All the pent-up jealousy which had tortured her for the past three weeks rose up, and goaded her into unmasking her rival.
Never for a moment did she doubt Juliette’s guilt. The god of love may be blind, tradidion has so decreed it, but the demon of jealousy has a hundred eyes, more keen than those of the lynx.
Anne Mie, pushed aside by Merlin’s men when they forced their way into Deroulede’s study, had, nevertheless, followed them to the door. When the curtains were drawn aside and the room filled with light, she had seen Juliette enthroned, apparently calm and placid, upon the sofa.
It was instinct, the instinct born of her own rejected passion, which caused her to read in the beautiful girl’s face all that lay hidden behind the pale, impassive mask. That same second sight made her understand Merlin’s hints and allusions. She caught every inflection of his voice, heard everything, saw everything.
And in the midst of her anxiety and her terrors for the man she loved, there was the wild, primitive, intensely human joy at the thought of bringing that enthroned idol, who had stolen his love, down to earth at last.
Anne Mie was not clever; she was simple and childish, with no complexity of passions or devious ways of intellect. It was her elemental jealousy which suggested the cunning plan for the unmasking of Juliette. She would make the girl cringe and fear, threaten her with discovery, and through her very terror shame her before Paul Deroulede.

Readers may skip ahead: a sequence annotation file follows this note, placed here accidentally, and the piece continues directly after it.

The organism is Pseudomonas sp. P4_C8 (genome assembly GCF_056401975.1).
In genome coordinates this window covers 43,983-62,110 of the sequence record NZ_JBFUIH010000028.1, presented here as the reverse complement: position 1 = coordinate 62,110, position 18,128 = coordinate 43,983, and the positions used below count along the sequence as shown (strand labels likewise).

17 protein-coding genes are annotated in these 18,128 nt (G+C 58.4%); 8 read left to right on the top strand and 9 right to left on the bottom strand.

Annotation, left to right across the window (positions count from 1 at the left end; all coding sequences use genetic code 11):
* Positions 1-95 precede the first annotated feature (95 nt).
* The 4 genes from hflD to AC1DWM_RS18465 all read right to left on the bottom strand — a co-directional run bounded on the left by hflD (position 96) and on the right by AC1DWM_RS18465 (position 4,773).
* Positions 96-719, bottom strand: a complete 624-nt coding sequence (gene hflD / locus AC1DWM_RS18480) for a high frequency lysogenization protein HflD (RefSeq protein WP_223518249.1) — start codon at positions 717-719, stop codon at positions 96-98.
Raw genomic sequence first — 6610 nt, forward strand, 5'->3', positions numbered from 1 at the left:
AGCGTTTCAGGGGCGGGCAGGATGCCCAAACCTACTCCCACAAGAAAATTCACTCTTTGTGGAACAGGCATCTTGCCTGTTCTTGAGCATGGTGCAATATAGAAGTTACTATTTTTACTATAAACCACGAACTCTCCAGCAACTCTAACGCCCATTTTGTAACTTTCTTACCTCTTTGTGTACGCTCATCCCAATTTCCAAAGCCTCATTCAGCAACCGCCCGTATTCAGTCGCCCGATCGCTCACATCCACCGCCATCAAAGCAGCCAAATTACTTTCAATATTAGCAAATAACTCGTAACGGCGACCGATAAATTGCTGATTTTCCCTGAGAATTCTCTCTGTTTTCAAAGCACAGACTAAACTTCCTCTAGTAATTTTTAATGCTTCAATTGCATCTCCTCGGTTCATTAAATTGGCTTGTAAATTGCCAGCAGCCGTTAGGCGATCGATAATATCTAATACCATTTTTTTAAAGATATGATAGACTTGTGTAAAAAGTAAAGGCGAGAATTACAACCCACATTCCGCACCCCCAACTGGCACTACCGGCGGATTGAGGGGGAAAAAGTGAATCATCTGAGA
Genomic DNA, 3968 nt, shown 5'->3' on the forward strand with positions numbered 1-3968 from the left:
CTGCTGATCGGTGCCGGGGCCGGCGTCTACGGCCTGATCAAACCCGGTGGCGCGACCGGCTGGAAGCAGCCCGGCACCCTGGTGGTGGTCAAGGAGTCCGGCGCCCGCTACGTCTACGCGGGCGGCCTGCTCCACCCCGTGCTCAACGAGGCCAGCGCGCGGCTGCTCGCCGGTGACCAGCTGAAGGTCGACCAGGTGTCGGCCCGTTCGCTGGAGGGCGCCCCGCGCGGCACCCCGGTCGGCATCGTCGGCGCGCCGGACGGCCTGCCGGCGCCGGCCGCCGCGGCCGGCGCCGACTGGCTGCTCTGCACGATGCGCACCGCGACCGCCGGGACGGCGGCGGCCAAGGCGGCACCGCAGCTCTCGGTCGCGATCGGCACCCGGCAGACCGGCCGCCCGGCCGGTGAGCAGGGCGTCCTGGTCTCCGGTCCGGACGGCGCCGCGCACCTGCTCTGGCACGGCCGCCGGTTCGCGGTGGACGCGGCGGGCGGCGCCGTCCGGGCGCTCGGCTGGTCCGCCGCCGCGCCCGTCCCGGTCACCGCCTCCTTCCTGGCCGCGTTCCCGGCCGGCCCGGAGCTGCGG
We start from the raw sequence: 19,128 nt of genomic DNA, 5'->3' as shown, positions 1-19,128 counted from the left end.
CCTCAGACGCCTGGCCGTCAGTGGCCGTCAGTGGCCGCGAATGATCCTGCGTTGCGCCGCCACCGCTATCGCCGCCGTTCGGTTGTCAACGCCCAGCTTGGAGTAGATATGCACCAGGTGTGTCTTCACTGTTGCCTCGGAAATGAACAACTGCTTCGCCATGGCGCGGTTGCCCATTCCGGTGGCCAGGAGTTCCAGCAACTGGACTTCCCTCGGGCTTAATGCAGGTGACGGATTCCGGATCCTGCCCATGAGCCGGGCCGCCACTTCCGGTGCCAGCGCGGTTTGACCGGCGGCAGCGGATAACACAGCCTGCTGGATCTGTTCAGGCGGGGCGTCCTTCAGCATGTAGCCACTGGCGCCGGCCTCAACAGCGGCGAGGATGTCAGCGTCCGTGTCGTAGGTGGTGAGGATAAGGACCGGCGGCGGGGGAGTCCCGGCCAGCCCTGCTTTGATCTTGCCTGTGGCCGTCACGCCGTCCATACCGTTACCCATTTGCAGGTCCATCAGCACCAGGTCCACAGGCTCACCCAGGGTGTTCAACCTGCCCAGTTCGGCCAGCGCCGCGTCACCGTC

And now it was all done; it had all occurred as she had planned it. Paul knew that his love had been wasted upon a liar and a traitor, and Juliette stood pale, humiliated, a veritable wreck of shamed humanity.
Anne Mie had triumphed, and was profoundly, abjectly wretched in her triumph. Great sobs seemed to tear at her very heart-strings. She had pulled down Paul’s idol from her pedestal, but the one look she had cast at his face had shown her that she had also wrecked his life.
He seemed almost old now. The earnest, restless gaze had gone from his eyes; he was staring mutely before him, twisting between nerveless fingers that blank scrap of paper, which had been the means of annihilating his dream.
All energy of attitude, all strength of bearing, which were his chief characteristics, seemed to have gone. There was a look of complete blankness, of hopelessness in his listless gesture.
“How he loved her!” sighed Anne Mie, as she tenderly wrapped the shawl round Madame Deroulede’s shoulders.
Juliette had said nothing; it seemed as if her very life had gone out of her. She was a mere statue now, her mind numb, her heart dead, her very existence a fragile piece of mechanism. But she was looking at Deroulede. That one sense in her had remained alive: her sight.
She looked and looked: and saw every passing sign of mental agony on his face: the look of recognition of her guilt, the bewilderment at the appalling crash, and now that hideous deathlike emptiness of his soul and mind.